Ray Hendrickson has been using the acronym CBD to sell religious books and gifts for 40 years. But with cannabidiol products gaining global popularity, fewer customers are calling about bible verses.
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Ray Hendrickson owns an incredibly popular website, but these days, a significant number of visitors are finding themselves disappointed at the landing page. That’s because Hendrickson’s website, www.CBD.com, has nothing to do with hemp or marijuana-derived cannabidiol, and is instead a decades-old marketplace for Christian literature.
Yes, as far as the internet is concerned, Hendrickson’s company, Christian Book Distributors is the original CBD. But with cannabidiol products now taking over the health, wellness, beauty, and alternative medicine industries, the New York Times is reporting that the independent book seller has decided to permanently change the company’s name. The owner hopes to avoid further phone calls and confusion mistaking his brand for a hemp oil distributor.
“The problem is the other CBD is just so popular at this point in time that it just kind of overwhelms our brand,” Hendrickson told the Times. “A person may call up and say, ‘Hey, I’m looking for my order,’ It’s like, ‘What did you order?’ ‘Oh, I ordered gummies.’ ‘You don’t have the right company.’”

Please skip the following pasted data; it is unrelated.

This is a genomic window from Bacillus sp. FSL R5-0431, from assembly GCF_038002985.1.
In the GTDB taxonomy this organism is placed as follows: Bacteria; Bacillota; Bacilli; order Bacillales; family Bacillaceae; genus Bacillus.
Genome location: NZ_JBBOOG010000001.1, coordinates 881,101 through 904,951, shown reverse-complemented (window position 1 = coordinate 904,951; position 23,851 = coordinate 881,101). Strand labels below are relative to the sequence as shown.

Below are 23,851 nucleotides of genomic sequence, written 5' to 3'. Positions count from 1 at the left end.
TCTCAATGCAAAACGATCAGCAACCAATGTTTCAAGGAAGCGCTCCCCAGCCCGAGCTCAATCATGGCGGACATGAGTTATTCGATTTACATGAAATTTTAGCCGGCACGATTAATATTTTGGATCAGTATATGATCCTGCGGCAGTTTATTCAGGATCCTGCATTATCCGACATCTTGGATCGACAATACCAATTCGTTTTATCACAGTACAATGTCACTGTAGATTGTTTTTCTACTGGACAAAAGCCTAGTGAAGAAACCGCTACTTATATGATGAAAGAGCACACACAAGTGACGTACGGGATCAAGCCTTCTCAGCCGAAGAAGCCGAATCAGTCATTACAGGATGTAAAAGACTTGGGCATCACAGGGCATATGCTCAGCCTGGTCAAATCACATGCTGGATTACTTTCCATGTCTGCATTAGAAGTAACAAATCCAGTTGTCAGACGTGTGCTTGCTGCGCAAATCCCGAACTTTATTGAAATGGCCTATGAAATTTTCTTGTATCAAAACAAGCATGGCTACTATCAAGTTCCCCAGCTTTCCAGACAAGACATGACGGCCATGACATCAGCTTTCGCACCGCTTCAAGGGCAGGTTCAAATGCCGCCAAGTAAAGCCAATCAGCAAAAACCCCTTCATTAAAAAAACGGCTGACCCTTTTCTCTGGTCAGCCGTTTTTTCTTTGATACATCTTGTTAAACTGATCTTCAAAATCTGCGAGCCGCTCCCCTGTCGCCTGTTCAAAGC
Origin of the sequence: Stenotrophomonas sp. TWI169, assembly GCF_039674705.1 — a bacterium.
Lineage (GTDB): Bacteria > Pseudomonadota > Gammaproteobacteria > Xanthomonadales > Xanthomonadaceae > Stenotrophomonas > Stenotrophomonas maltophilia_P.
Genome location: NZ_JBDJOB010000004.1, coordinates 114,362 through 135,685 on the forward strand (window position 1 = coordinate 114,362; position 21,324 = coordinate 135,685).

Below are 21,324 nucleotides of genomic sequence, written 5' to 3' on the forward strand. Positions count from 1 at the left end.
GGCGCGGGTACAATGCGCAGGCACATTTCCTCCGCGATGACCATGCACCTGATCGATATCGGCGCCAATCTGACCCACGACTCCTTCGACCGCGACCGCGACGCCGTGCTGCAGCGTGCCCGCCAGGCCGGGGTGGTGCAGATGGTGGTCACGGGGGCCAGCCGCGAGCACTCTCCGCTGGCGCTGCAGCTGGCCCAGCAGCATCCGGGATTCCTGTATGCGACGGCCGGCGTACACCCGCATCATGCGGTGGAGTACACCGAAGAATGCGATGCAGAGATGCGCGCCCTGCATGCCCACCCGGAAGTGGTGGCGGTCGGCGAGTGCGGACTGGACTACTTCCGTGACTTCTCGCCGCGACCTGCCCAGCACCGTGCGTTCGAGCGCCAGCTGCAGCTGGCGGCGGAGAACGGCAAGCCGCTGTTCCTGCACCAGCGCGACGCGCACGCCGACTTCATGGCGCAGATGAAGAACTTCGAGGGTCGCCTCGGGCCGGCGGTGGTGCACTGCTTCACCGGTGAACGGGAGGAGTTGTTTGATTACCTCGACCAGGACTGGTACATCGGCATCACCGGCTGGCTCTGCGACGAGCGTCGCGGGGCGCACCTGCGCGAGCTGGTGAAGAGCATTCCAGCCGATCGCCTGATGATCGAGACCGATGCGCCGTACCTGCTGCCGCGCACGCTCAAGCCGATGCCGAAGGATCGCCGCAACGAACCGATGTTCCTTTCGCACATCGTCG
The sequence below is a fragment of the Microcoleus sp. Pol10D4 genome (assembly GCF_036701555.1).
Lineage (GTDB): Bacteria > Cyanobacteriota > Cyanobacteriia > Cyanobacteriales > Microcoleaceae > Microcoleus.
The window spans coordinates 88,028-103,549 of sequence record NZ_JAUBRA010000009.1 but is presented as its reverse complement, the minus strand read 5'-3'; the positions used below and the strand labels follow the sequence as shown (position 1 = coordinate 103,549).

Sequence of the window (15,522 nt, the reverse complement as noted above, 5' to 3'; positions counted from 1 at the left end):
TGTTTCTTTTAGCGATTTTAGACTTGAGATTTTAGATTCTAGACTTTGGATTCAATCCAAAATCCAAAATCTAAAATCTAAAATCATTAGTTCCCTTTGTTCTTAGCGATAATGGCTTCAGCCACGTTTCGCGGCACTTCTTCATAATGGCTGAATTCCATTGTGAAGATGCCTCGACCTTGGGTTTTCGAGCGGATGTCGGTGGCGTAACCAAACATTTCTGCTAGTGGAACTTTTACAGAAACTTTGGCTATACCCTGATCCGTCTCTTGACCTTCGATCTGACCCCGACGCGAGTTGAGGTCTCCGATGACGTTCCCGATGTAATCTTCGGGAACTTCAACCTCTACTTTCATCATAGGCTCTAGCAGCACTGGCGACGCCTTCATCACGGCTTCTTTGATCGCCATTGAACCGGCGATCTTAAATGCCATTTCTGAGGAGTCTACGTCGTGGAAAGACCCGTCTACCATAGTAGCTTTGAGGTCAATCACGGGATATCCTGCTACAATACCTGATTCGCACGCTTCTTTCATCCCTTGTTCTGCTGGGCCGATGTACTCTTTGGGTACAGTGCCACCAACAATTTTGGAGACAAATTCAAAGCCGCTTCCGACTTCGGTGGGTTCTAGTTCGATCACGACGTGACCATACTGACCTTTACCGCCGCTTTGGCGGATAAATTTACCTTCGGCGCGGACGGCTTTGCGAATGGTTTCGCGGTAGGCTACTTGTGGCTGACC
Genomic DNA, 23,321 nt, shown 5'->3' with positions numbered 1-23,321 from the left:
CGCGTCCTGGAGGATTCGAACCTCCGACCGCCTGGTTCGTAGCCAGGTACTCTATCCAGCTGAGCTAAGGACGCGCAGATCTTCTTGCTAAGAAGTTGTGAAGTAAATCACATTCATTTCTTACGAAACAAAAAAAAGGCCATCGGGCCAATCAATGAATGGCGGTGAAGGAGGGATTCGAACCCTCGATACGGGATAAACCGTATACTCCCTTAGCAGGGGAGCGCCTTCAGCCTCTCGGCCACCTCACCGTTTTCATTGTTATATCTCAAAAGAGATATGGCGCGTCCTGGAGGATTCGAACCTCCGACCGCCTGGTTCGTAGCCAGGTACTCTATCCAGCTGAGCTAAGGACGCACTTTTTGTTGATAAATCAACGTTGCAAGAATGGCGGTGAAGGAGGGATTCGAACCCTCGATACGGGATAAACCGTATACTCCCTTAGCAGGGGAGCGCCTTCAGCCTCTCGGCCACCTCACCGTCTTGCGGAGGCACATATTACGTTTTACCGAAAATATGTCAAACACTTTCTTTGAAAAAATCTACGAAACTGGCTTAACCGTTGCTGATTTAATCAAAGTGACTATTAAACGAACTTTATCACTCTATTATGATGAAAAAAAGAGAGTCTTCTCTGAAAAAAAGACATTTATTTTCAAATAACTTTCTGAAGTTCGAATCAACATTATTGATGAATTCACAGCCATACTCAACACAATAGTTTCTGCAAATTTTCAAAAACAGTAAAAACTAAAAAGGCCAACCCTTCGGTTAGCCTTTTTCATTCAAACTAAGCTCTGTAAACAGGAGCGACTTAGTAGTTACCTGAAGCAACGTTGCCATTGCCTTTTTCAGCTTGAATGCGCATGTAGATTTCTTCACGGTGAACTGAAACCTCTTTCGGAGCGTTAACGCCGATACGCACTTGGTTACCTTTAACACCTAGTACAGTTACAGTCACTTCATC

The Peabody, Massachusetts brand was started by Hendrickson and his brother in 1978, and they’ve used the CBD abbreviations for the 40 years since, building brand recognition in the Christian community and growing the company to over 600 employees. But these days, if you plug “CBD” into your favorite search engine, Christianbook’s CBD.com address is typically missing, with tech savvy hemp and cannabis companies taking those top spots.
“Our ‘CBD’ is nowhere to be found in the search results,” Hendrickson told local Massachusetts newspaper Salem News last month. “We just feel like the CBD phenomenon is going to continue to grow across the country. That’s why we wanted to get out ahead of it.”
And so after more than four decades, CBD ceded its acronym to the cannabis industry, saying goodbye to the Christian Book Distributors name once and for all. But even with the branding now changed, the company has continued to retain ownership of the CBD.com domain name, and could potentially make a pretty penny if they ever wanted to turn it over to a cannabidiol company.
“It’s been a great name for us,” Hendrickson told the Salem News. “But we just need to focus in on Christianbook, which we feel will be very identifiable to our business and our brand.”
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